A historic flour mill in Oregon owned by the nation’s biggest independent flour milling company has been completely destroyed by a fire.
Authorities are describing the Grain Craft mill in Pendleton as a total loss after a small fire that began on Tuesday afternoon reignited early Wednesday morning while the building was empty, fully engulfing the mill due to the significant amount of dry grain it was housing as well as its wood structure.
Pendleton Assistant Fire Chief Tony Pierotti told the media that the fuel load was “extreme” because the silos were filled with finished grain.
Authorities have been keeping the area clear in anticipation of the potential collapse of the building, which is more than 100 years old, as well as the amount of slow-burning grain. The mill is surrounded by the county courthouse as well as businesses and homes.
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The fire was reportedly caused by mechanical failure that may be related to a sifter’s filter. Police Chief Charles Byram said: “It happened in the mill itself, with one of the pieces of equipment, with a rubber bushing or housing that obviously got too hot and started the fire.”
There were no injuries, but some buildings in the immediate area sustained smoke and water damage. The mill had been processing a significant amount of flour as the fire occurred right in the middle of harvest season.
Although an exact figure was not available, employees of the mill have estimated that there were “hundreds of thousands of pounds of processed flour in the bins.” An estimated cost of the damages is not yet available.
The company is now working with Pacific Northwest wheat farmers to handle the excess supply. Although they have never disclosed the building’s production capacity and it is difficult to determine the full extent of the damage, the president of the Oregon Wheat Growers League, Ben Maney, said that a substantial number of area farmers bring their grain to the facility, which he described as a staple in the Pendleton community.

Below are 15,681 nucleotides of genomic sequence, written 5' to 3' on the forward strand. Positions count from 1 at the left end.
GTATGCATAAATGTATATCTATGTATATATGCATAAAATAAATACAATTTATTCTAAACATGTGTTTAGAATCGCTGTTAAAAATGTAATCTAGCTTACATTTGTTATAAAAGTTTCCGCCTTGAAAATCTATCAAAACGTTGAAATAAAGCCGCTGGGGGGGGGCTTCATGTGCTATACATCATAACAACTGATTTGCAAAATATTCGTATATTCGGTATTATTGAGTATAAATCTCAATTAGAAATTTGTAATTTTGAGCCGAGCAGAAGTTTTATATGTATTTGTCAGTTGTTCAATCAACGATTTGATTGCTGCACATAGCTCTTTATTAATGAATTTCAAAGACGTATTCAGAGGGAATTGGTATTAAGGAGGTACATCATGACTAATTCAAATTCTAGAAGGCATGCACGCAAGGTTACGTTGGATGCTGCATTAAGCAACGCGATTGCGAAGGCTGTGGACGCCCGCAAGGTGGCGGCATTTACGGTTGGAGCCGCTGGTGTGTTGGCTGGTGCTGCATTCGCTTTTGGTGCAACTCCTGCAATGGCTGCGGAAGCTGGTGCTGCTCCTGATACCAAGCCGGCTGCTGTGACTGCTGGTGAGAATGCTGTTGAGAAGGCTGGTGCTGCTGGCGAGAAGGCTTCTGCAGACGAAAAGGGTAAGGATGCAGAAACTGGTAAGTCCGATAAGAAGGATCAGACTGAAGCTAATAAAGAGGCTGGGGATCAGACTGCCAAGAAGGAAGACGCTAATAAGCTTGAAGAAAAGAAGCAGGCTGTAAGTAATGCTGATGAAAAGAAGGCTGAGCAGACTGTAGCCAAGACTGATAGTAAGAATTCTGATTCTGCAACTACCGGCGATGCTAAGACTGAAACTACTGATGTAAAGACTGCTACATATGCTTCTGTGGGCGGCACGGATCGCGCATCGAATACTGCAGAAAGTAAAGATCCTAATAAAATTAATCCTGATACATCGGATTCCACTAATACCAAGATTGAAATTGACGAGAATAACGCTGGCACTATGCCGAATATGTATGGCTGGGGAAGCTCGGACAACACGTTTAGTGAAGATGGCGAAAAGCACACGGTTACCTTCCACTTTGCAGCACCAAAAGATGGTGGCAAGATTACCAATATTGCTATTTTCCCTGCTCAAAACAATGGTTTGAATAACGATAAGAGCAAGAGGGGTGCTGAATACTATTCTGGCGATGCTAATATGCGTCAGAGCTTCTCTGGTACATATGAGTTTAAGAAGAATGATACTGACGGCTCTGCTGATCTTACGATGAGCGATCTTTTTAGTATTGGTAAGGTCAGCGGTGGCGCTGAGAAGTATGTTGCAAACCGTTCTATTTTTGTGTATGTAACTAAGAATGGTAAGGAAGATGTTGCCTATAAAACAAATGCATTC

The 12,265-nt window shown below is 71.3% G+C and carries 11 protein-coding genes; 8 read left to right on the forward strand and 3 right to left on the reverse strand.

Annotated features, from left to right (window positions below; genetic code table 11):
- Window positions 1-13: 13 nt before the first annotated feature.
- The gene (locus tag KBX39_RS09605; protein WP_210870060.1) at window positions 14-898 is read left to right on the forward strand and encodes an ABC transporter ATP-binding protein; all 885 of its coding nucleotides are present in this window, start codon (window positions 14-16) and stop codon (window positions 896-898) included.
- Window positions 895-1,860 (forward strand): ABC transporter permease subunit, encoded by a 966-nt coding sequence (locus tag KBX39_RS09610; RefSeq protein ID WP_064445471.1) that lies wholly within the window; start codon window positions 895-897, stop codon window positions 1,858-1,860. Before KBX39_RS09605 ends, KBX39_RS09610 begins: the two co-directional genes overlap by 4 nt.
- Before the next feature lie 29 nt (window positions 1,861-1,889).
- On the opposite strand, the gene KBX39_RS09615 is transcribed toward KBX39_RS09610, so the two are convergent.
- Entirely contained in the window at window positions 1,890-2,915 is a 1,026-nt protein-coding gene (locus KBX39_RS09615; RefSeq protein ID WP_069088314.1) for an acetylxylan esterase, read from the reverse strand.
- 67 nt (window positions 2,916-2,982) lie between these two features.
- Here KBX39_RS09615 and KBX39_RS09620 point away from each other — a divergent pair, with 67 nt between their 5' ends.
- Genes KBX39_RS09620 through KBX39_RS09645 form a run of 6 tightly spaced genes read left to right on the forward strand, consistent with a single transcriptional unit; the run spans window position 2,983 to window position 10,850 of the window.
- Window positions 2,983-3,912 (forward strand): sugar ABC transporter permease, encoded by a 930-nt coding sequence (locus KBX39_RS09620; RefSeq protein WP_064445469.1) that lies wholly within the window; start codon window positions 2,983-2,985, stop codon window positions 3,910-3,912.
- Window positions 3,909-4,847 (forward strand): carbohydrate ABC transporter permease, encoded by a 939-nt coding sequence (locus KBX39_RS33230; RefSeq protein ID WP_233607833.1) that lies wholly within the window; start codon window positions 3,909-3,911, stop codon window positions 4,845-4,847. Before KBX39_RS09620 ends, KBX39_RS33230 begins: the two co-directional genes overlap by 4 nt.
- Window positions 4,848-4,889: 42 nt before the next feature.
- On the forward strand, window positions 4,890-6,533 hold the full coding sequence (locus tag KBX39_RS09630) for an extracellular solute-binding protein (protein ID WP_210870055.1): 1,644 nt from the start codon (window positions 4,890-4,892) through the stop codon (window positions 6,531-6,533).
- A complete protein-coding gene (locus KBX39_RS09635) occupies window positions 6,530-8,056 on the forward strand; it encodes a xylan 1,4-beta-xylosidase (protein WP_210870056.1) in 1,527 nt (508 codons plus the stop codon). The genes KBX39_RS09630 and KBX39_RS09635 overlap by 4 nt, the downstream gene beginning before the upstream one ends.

Fire yet another hit for struggling wheat farmers
Maney said the fire is just the latest hit for growers who are still struggling after the severe drought of last year. Some crops rebounded thanks to the spring rains this year, but many farmers lack home storage for their grain and relied on the mill.
He noted: “A lot of farmers don’t have home storage, and they can’t store that grain on their farm. For this heartbreaking event to happen today, it puts the community and a lot of the farmers in a tough situation. It hits the community hard.”
The farmer-owned flour company Shepherd’s Grain emailed customers to inform them of an interruption in flour supply as they work on a contingency plan and get wheat staged to be moved to another mill.
Byram pointed out that the fire will have a big impact on Pendleton, stating: “They’re a major employer; we are obviously an agricultural community that does a lot of dryland wheat farming. Wheat farmers from the surrounding area bring their wheat in here to the Pendleton flour mill. It’s yet to be determined what the impact is, but I can gauge it’s going to be significant.”
The mill makes flour for several types of foods, including tortillas and pizza. Oregon is America’s 11th biggest producer of wheat, and the crop is the third biggest cash crop for the state. Up to 90 percent of the wheat that is produced in Oregon is shipped to markets overseas, especially in Asia.
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